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Nikki Haley Trashed for Anti-Iran Speech at AEI

Sept. 10, 2017 (EIRNS)—UN Ambassador Nikki Haley gave a speech on Sept. 5 to the American Enterprise Institute, in which she did her best to undermine the Iran Nuclear Treaty—something which is high on her list, just after Russia/Putin bashing—and set the stage for escalating conflict in the Middle East. Her lies were so egregious, that they brought about a "rebuttal" from former CIA official Paul Pillar, otherwise no Trump supporter himself.

Right from the start, Haley lied, claiming that the Joint Comprehensive Plan of Action (JPCOA, the official title for the "Iran Nuclear Agreement") "gave Iran what it wanted up-front," and that all the U.S. got in return were "temporary promises" from Iran in exchange.

"The truth," Pillar writes,

"is that Iran had to fulfill most of its obligations first—including disposing of excess enriched uranium, disassembling enrichment cascades, gutting its heavy water reactor, and much else—before the agreement was fully implemented and Iran got even a whiff of additional sanctions relief."

In reality, what we got was a "cementing closed" (with concrete literally poured into a nuclear reactor) "of all possible pathways to an Iranian nuclear weapon. This isn’t just a promise," Pillar points out, "this is major, material, already implemented change."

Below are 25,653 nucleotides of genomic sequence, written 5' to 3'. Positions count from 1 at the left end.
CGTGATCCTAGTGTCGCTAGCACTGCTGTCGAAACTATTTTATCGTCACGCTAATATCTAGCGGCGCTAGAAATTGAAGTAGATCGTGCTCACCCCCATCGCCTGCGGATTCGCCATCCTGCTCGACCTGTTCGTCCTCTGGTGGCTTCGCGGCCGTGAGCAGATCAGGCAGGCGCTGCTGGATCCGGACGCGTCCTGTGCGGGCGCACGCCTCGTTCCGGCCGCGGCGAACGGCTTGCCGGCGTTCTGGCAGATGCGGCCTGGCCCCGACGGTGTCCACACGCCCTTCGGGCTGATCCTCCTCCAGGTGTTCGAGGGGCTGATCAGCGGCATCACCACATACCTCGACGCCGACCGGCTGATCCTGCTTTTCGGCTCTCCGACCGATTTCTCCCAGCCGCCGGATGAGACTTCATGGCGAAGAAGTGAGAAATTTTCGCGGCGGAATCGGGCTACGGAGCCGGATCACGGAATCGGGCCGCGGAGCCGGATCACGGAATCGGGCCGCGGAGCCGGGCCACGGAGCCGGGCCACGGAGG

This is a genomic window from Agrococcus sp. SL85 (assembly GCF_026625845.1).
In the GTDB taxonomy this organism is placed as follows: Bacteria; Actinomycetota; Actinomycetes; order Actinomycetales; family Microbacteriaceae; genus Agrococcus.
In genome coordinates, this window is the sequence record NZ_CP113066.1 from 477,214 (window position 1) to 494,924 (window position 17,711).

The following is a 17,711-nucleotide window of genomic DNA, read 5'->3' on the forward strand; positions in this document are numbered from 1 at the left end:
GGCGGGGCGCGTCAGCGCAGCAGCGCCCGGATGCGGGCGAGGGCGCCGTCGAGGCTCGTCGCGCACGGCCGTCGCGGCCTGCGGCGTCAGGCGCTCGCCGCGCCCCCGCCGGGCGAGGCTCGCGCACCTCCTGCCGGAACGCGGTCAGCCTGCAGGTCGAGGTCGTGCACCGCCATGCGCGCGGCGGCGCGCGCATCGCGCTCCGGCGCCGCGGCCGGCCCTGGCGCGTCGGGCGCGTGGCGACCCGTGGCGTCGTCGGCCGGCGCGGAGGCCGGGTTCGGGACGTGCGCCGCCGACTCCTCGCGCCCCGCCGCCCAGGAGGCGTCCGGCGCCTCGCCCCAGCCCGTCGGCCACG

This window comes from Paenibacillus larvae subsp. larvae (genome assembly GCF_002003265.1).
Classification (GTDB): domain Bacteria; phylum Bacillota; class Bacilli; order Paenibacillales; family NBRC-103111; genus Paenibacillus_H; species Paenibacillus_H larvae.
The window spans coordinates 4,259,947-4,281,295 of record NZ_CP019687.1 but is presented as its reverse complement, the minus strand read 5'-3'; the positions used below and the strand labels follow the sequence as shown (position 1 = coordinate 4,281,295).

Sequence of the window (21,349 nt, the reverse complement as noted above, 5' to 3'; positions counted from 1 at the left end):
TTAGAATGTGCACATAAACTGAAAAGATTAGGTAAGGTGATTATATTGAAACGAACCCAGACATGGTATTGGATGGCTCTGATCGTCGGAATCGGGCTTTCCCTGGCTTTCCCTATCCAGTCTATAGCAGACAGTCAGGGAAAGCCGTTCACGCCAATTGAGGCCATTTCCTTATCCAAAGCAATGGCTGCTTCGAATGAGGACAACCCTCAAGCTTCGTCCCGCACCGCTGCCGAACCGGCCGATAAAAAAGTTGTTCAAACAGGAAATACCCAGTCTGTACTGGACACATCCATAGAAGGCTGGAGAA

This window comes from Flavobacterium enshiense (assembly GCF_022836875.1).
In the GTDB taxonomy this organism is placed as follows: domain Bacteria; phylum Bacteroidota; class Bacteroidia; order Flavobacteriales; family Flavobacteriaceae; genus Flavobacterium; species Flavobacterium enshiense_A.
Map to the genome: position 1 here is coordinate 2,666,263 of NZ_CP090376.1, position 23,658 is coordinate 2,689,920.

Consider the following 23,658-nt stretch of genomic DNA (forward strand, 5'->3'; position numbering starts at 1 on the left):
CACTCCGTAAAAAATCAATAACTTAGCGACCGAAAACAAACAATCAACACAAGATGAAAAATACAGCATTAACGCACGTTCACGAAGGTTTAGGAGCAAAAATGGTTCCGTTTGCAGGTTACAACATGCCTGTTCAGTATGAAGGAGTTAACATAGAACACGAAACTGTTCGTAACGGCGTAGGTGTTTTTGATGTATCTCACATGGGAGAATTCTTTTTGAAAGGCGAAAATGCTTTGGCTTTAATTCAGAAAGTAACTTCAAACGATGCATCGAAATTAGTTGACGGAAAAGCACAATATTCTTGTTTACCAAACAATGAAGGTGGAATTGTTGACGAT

Haley tried to confuse the issue in other ways, characterizing the naturally complicated document as a "jigsaw puzzle," and further tried to "blur together" the topic of missile technology (not covered in the treaty) and nuclear weapons.

"Missing the nuclear weapons," Pillar observes, "Iran’s missile activity would barely merit an asterisk on any list of U.S. national security concerns" (emphasis added).

Perhaps revealing the next move of the neo-con warmongers—right now reeling from the sting of peace in Syria—Pillar claims that "the administration" will likely try to take advantage of a "vague clause" in the Corker Cardin bill (signed by Obama, it "authorized" the President to waive sanctions originally imposed by Congress) that stresses that sanctions relief must be "appropriate, proportionate," and in U.S. interests. Haley could then argue that the United States was not pulling out of the treaty itself, but reinstituting sanctions all the same.